# [plt-scheme] Problem with Contracts - HtDP 21.1.3

 From: Matthias Felleisen (matthias at ccs.neu.edu) Date: Mon Nov 10 15:39:11 EST 2008 Previous message: [plt-scheme] Problem with Contracts - HtDP 21.1.3 Next message: [plt-scheme] Problem with Contracts - HtDP 21.1.3 Messages sorted by: [date] [thread] [subject] [author]

On Nov 10, 2008, at 3:10 PM, David Yrueta wrote:

> and shared it privately with me.

private is good in this example, though I doubt exposing the solution
to 20.1.3 deep in a thread is much of a problem.

>
>
> It is a bad habit.  In the future I'll make my replies public to
> avoid redundancies.
>
>
> In Matthias's original proposed solution, X was unconstrained...
>
> Is there a simple way to define the difference between a
> constrained and unconstrained variable?  Is it the same as the
> difference between bound and unbound?  Judging by your comment, it
> seems that making the distinction can be useful, but I don't know
> how to make it; further, I wouldn't appreciate the significance of
> the distinction even if I could....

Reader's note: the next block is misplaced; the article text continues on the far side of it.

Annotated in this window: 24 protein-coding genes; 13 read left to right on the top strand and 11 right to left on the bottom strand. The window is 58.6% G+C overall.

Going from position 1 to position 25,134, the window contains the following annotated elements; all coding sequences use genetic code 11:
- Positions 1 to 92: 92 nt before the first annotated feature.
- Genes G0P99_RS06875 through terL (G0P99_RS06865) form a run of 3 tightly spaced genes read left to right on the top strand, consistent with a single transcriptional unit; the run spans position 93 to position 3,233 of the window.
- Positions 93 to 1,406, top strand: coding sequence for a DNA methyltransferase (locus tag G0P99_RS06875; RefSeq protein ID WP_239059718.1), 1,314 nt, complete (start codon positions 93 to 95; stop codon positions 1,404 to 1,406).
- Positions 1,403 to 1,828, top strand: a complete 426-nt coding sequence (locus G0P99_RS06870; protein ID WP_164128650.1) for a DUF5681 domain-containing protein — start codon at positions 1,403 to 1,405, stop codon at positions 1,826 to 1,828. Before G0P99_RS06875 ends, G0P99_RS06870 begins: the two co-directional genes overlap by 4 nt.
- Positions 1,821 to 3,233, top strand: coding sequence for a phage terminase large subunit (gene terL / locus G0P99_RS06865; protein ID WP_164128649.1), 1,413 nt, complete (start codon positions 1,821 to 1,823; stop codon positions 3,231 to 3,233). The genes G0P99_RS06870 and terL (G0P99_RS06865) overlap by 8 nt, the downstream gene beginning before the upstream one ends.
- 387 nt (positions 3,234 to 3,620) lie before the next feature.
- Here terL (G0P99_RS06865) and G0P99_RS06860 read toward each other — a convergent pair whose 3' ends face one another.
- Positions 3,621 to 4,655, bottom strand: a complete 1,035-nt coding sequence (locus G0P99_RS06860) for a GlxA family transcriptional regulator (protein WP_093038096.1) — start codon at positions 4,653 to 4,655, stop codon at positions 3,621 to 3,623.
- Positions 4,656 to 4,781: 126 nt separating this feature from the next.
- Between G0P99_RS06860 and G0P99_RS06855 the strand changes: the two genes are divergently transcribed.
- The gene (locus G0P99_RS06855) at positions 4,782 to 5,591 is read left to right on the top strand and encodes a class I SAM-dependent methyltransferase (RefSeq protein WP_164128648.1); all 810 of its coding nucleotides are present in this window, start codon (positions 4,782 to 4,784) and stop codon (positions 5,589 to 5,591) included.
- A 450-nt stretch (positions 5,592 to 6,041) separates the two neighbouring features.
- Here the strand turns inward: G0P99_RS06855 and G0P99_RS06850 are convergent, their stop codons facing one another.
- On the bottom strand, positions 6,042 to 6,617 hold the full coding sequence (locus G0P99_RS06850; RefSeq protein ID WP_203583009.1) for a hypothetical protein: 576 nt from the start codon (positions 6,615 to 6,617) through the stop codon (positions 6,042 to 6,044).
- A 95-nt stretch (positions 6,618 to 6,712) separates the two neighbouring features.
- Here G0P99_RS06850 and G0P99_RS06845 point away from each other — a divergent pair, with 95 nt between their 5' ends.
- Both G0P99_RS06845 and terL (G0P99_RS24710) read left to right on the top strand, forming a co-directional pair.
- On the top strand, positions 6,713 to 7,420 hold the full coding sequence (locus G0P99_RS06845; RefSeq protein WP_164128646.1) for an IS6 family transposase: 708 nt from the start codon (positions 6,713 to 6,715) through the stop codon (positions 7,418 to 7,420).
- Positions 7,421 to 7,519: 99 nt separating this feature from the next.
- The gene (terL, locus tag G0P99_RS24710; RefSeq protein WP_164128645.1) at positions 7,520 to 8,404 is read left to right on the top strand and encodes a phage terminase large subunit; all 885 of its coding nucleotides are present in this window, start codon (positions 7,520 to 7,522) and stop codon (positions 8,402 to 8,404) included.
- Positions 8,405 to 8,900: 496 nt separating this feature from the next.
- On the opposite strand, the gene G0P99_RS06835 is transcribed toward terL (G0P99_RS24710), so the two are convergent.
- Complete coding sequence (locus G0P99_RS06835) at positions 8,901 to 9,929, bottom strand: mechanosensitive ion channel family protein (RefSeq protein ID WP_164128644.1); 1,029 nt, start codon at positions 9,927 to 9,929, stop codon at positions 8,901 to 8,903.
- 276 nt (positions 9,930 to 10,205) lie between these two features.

>
> Thanks,
> Dave
>
> On Mon, Nov 10, 2008 at 11:52 AM, Matthias Felleisen
> <matthias at ccs.neu.edu> wrote:
>
> David found my mistake in the pedagogic exercise and share it
> privately with me.
>
>
>
>
>
> On Nov 10, 2008, at 2:43 PM, Felix Klock's PLT scheme proxy wrote:
>
> David (cc'ing Matthias and the plt-scheme list)-
>
> On Nov 7, 2008, at 11:57 AM, Matthias Felleisen wrote:
>
>  (X U -> U) W U Nat -> U
>
> 4. The second argument is used as the first input to f so U = W
>
>  (X U -> U) U U Nat -> U
>
> 5. No other constraints so we're fine
>
> And I may have made a mistake so check the calculation -- Matthias
>
> Step 4 makes an incorrect deduction.
>
> I believe it should be:
>
> 4. The second argument is used as the first input to f, so X = W
>
>  (X U -> U) X U Nat -> U
>
> The way I caught this: usually all of the parameters have some sort
> of relationship with other parts of the contract (on either side of
> the -> arrow).  In Matthias's original proposed solution, X was
> unconstrained, which raised a red flag in my mind.
>
> ----
>
> Also, there are ways to revise the interface to natural-f that
> completely eliminate the X from the contract, which may make for an
> interesting design exercise.
>
> -Felix Klock
>
>
>
>

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